Americans are marking the 21st anniversary of 9/11 with tributes to those who died in the deadliest terror attack on US soil.
The commemoration began with a tolling bell and moment of silence at ground zero, the former site of New York’s Twin Towers, which were destroyed after hijacked planes crashed into them on 11 September 2001.
Victims’ relatives and dignitaries also convened at the Pentagon and in a field in Pennsylvania, where other aircraft seized by al Qaeda terrorists went down.
Nearly 3,000 people were killed in total.
Communities are marking the day with candlelit vigils, interfaith services and other commemorations.
Some joined volunteer projects on a date that is federally recognised as both Patriot Day and a National Day of Service and Remembrance.
President Joe Biden laid a wreath at the Pentagon, where he said: “We will never forget, we will never give up. Our commitment to preventing another attack on the United States is without end.”
One of the masterminds of the 9/11 attacks, al Qaeda leader Ayman al-Zawahiri, was killed by a US airstrike in Afghanistan last month.
First Lady Jill Biden spoke in Shanksville, Pennsylvania, where one of the aircraft crashed after passengers and crew tried to storm the cockpit as the hijackers headed for Washington.
Vice President Kamala Harris and her husband attended the National September 11 Memorial in New York, where victims’ relatives read aloud the names of the dead.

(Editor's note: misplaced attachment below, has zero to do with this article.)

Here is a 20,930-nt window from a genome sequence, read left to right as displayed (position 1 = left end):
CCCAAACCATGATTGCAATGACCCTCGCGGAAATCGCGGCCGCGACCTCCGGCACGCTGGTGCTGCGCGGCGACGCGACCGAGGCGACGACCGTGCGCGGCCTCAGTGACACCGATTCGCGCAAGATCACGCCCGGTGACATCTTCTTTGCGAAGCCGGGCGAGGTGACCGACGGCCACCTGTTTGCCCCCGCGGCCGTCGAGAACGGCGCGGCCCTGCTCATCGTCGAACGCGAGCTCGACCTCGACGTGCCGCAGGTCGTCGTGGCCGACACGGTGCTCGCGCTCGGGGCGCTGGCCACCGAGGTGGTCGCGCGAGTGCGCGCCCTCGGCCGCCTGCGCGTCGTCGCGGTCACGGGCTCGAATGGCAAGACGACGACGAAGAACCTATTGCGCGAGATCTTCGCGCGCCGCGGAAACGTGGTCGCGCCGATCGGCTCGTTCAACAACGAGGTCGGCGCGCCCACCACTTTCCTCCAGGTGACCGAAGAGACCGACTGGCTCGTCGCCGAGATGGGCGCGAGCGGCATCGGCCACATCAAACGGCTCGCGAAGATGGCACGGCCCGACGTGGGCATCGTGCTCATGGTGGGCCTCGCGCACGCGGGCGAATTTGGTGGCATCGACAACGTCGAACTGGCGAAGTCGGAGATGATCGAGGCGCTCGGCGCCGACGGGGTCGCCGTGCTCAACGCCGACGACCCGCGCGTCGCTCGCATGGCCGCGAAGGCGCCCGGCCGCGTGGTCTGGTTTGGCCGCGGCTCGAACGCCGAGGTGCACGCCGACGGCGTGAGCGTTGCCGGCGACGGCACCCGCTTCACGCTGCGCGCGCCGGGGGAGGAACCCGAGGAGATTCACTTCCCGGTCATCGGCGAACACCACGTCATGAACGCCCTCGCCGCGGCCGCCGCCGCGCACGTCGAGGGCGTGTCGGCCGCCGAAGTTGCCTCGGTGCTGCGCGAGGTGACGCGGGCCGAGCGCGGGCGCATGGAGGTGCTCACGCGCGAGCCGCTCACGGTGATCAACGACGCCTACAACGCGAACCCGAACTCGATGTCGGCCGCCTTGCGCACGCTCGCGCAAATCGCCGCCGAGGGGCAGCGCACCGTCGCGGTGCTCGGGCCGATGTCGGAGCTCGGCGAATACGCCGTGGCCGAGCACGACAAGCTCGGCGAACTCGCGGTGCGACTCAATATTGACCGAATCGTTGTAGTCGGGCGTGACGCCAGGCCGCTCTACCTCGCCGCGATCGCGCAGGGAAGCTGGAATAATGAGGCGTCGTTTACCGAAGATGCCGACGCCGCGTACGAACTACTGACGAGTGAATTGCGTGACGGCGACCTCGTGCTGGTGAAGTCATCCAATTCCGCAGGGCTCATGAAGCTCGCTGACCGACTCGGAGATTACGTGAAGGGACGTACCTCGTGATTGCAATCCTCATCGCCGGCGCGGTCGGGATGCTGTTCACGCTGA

‘Every 9/11 is a reminder of what I lost’
The observances follow a fraught milestone anniversary last year, which came weeks after the chaotic and humbling end of the Afghanistan war that the US launched in response to the attacks.
As well as spurring the war on terror, the attack stirred a sense of national pride and unity for many, while subjecting Muslim Americans to years of suspicion and bigotry.
The attacks have cast a long shadow over the personal lives of thousands of people who survived, responded or lost loved ones, friends, and colleagues.
More than 70 of Sekou Siby’s co-workers perished at Windows on the World, the restaurant at the top of the trade centre’s north tower.
Mr Siby, an Ivorian immigrant, was scheduled to work that morning until another cook asked him to switch shifts. He never took a restaurant job again, and has wrestled with how to comprehend the horrors he witnessed.
“Every 9/11 is a reminder of what I lost that I can never recover,” said Mr Siby.
He is now president and chief executive of restaurant workers’ advocacy group ROC United, which evolved from a relief centre for Windows on the World workers who lost their jobs when the twin towers fell.